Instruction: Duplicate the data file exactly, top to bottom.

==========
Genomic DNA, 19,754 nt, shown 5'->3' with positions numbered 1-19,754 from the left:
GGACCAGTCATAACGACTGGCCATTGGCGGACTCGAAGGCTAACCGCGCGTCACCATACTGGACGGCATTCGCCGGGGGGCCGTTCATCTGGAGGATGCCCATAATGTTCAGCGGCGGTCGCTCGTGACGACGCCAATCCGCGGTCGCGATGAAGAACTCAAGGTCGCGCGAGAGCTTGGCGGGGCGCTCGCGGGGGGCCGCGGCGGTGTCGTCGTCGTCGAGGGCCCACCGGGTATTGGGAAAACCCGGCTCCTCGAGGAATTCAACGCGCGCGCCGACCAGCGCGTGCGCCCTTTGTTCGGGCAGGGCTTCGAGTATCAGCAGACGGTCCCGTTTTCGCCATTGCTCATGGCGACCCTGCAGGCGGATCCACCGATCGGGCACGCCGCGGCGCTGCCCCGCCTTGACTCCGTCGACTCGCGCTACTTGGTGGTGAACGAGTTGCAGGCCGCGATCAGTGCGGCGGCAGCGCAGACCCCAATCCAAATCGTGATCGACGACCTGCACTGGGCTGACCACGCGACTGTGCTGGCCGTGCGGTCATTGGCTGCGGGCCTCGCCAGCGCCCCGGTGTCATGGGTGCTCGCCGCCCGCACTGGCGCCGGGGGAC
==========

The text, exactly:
Genomic DNA, 19,754 nt, shown 5'->3' with positions numbered 1-19,754 from the left:
GGACCAGTCATAACGACTGGCCATTGGCGGACTCGAAGGCTAACCGCGCGTCACCATACTGGACGGCATTCGCCGGGGGGCCGTTCATCTGGAGGATGCCCATAATGTTCAGCGGCGGTCGCTCGTGACGACGCCAATCCGCGGTCGCGATGAAGAACTCAAGGTCGCGCGAGAGCTTGGCGGGGCGCTCGCGGGGGGCCGCGGCGGTGTCGTCGTCGTCGAGGGCCCACCGGGTATTGGGAAAACCCGGCTCCTCGAGGAATTCAACGCGCGCGCCGACCAGCGCGTGCGCCCTTTGTTCGGGCAGGGCTTCGAGTATCAGCAGACGGTCCCGTTTTCGCCATTGCTCATGGCGACCCTGCAGGCGGATCCACCGATCGGGCACGCCGCGGCGCTGCCCCGCCTTGACTCCGTCGACTCGCGCTACTTGGTGGTGAACGAGTTGCAGGCCGCGATCAGTGCGGCGGCAGCGCAGACCCCAATCCAAATCGTGATCGACGACCTGCACTGGGCTGACCACGCGACTGTGCTGGCCGTGCGGTCATTGGCTGCGGGCCTCGCCAGCGCCCCGGTGTCATGGGTGCTCGCCGCCCGCACTGGCGCCGGGGGAC